AlreadyDead (psykoboy2) wrote,

"When you crash a car in real life, it's actually really dull," Elliott notes. "I mean, apart from it giving you a near heart attack, it's a funny smell coming from a bit of the car. If your air bag goes off, then there's a nasty sting, but it's not the crashes that you or I know. The crashes you or I know are in the movies, where they clip the side of a dumpster and do a double flip into a barrel roll and bits fly off in all directions. So that's the kind of crash we built for the game -- not the real kind of crash, but the Hollywood crash.

I really enjoy Gran Turismo and those kind of games," says Elliott, "but they're a very different kind of experience. The experience we wanted to give was, 'What would it be like to drive a 200-mile an hour through traffic?' That's the fun experience -- what would it be like if I made a mistake and crashed into a truck coming the opposite way at 60 miles an hour, and what would my car look like after that?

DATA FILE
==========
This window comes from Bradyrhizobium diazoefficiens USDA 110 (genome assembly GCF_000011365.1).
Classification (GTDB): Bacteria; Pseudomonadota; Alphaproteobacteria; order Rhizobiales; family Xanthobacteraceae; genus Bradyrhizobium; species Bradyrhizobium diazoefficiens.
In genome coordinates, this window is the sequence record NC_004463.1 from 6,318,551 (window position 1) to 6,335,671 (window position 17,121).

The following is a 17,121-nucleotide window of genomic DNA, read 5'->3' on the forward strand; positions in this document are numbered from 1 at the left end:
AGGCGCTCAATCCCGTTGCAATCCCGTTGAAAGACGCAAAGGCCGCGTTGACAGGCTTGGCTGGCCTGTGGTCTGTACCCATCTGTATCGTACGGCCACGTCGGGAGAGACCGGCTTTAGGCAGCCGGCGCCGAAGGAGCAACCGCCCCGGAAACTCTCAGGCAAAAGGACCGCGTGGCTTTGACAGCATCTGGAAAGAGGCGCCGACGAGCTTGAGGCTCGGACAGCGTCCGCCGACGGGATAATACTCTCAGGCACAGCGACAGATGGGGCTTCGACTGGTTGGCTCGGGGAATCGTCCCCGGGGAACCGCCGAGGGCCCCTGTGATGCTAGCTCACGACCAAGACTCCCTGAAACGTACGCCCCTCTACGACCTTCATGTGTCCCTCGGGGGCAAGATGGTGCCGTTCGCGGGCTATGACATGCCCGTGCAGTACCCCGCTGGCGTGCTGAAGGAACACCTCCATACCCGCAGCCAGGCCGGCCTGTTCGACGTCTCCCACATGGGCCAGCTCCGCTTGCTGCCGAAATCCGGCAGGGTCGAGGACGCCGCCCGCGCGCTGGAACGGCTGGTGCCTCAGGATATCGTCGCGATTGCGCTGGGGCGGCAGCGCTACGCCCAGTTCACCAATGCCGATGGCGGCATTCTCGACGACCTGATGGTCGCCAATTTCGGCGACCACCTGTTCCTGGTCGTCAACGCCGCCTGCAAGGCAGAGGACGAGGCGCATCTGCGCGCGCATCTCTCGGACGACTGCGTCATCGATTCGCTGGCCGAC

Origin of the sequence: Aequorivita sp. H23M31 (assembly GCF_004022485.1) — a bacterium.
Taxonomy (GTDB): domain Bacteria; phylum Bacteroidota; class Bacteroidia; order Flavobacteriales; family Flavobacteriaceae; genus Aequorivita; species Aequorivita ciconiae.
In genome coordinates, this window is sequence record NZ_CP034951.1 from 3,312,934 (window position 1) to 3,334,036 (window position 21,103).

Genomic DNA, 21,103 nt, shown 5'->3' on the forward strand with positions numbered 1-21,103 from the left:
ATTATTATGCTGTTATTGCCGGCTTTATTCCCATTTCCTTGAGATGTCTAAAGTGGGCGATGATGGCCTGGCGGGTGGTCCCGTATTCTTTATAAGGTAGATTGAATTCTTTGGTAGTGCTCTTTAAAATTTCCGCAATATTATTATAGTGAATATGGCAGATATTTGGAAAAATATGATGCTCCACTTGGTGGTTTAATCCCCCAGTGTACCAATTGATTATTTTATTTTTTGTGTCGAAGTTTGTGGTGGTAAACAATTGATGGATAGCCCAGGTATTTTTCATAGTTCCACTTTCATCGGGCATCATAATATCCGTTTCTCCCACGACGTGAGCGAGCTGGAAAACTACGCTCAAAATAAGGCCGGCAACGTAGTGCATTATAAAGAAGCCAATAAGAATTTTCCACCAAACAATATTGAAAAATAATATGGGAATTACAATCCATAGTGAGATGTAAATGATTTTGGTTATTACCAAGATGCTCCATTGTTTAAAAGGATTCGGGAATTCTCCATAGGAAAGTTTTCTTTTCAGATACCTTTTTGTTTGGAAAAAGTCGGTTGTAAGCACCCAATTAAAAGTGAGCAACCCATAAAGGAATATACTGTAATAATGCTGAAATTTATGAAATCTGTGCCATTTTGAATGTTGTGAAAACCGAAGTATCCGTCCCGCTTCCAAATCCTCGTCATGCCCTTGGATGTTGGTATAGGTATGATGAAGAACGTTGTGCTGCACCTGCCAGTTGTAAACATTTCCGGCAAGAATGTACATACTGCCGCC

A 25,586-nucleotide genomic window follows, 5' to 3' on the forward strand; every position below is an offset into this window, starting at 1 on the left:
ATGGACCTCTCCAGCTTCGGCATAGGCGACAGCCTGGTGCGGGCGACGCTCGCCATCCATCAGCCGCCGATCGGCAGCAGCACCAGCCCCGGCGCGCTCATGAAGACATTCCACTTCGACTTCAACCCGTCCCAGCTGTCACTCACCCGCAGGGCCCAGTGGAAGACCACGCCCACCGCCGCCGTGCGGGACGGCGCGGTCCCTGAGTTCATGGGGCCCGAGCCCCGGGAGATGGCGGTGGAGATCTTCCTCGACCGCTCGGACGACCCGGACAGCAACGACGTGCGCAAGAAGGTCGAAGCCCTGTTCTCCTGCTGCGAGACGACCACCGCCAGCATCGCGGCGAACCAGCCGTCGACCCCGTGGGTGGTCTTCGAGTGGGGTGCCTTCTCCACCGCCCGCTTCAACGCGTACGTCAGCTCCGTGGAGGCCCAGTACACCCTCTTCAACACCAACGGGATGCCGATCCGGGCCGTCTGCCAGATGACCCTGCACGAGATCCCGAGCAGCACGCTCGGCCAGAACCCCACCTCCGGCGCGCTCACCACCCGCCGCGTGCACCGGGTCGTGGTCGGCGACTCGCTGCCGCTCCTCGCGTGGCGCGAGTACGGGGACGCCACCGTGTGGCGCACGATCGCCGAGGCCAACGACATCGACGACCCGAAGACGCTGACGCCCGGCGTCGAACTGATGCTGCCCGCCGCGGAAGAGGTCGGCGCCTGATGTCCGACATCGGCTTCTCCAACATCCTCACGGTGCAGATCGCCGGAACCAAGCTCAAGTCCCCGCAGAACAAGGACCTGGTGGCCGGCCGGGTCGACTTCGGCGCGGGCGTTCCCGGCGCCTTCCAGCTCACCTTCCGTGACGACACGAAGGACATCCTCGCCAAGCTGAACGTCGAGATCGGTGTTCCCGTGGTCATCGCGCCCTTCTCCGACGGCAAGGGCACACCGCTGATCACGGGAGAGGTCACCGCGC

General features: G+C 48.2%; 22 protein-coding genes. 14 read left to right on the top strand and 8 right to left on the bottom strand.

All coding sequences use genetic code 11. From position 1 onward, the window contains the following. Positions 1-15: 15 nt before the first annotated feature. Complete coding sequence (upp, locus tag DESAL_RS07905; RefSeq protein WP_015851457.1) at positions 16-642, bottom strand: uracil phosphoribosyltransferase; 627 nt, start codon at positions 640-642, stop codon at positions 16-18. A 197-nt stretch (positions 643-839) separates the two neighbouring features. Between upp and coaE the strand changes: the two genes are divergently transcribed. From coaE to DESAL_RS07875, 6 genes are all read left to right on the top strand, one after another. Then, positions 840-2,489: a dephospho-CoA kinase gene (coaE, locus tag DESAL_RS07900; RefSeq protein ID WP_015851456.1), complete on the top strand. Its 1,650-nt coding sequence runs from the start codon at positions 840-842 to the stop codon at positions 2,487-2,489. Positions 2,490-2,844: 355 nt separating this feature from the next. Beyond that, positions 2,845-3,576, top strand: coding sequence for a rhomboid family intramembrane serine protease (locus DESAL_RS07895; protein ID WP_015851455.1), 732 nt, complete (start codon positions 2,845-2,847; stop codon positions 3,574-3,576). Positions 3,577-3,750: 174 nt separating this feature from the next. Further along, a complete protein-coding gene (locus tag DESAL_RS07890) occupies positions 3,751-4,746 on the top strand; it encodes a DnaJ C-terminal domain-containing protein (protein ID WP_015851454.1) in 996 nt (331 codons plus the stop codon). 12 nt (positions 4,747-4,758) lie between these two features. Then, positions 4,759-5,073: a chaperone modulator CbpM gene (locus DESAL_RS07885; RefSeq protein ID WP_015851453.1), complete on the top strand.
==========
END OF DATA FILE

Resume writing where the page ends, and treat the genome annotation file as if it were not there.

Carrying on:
Nothing's beyond the laws of physics," says Elliott. "It's all built with real physics calculations, and it works out to the real thing. We just add the Hollywood flair and touch. The really important thing is that the whole world does feel believable -- that it feels rich and it feels busy, especially when you're doing those freeway runs [and] you've got traffic whooshing past you on either side."

-Harvey Elliott
Executive Producer - Burnout 3: Takedown

One Month Away

(yes, I know that's PS2. Amazon, for whatever reason, doesn't have the Xbox version)
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